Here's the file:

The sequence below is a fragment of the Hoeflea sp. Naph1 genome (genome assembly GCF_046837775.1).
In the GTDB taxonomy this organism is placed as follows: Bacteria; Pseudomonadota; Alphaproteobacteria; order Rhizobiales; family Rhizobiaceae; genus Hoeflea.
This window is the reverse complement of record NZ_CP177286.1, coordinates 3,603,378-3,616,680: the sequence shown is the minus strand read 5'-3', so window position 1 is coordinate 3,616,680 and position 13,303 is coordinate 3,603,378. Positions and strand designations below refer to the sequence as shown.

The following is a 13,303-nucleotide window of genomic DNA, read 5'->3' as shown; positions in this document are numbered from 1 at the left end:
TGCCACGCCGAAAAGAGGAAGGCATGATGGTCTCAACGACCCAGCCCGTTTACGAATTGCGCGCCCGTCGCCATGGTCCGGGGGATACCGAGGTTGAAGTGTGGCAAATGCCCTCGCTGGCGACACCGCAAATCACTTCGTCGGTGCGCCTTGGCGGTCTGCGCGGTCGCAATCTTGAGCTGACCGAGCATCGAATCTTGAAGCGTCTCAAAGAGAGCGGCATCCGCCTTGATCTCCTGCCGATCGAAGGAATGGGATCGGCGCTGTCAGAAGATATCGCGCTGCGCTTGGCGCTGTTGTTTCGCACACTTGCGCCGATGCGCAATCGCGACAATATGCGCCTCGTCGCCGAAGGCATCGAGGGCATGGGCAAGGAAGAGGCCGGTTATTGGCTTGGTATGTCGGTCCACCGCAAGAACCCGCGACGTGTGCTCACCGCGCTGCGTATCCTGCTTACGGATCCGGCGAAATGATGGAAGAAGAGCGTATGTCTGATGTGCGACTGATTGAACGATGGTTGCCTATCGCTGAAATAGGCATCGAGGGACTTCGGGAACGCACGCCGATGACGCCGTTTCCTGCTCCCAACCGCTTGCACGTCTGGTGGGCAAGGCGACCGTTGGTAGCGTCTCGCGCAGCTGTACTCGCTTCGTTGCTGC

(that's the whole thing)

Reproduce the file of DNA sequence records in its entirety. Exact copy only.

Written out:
The sequence below is a fragment of the Hoeflea sp. Naph1 genome (genome assembly GCF_046837775.1).
In the GTDB taxonomy this organism is placed as follows: Bacteria; Pseudomonadota; Alphaproteobacteria; order Rhizobiales; family Rhizobiaceae; genus Hoeflea.
This window is the reverse complement of record NZ_CP177286.1, coordinates 3,603,378-3,616,680: the sequence shown is the minus strand read 5'-3', so window position 1 is coordinate 3,616,680 and position 13,303 is coordinate 3,603,378. Positions and strand designations below refer to the sequence as shown.

The following is a 13,303-nucleotide window of genomic DNA, read 5'->3' as shown; positions in this document are numbered from 1 at the left end:
TGCCACGCCGAAAAGAGGAAGGCATGATGGTCTCAACGACCCAGCCCGTTTACGAATTGCGCGCCCGTCGCCATGGTCCGGGGGATACCGAGGTTGAAGTGTGGCAAATGCCCTCGCTGGCGACACCGCAAATCACTTCGTCGGTGCGCCTTGGCGGTCTGCGCGGTCGCAATCTTGAGCTGACCGAGCATCGAATCTTGAAGCGTCTCAAAGAGAGCGGCATCCGCCTTGATCTCCTGCCGATCGAAGGAATGGGATCGGCGCTGTCAGAAGATATCGCGCTGCGCTTGGCGCTGTTGTTTCGCACACTTGCGCCGATGCGCAATCGCGACAATATGCGCCTCGTCGCCGAAGGCATCGAGGGCATGGGCAAGGAAGAGGCCGGTTATTGGCTTGGTATGTCGGTCCACCGCAAGAACCCGCGACGTGTGCTCACCGCGCTGCGTATCCTGCTTACGGATCCGGCGAAATGATGGAAGAAGAGCGTATGTCTGATGTGCGACTGATTGAACGATGGTTGCCTATCGCTGAAATAGGCATCGAGGGACTTCGGGAACGCACGCCGATGACGCCGTTTCCTGCTCCCAACCGCTTGCACGTCTGGTGGGCAAGGCGACCGTTGGTAGCGTCTCGCGCAGCTGTACTCGCTTCGTTGCTGC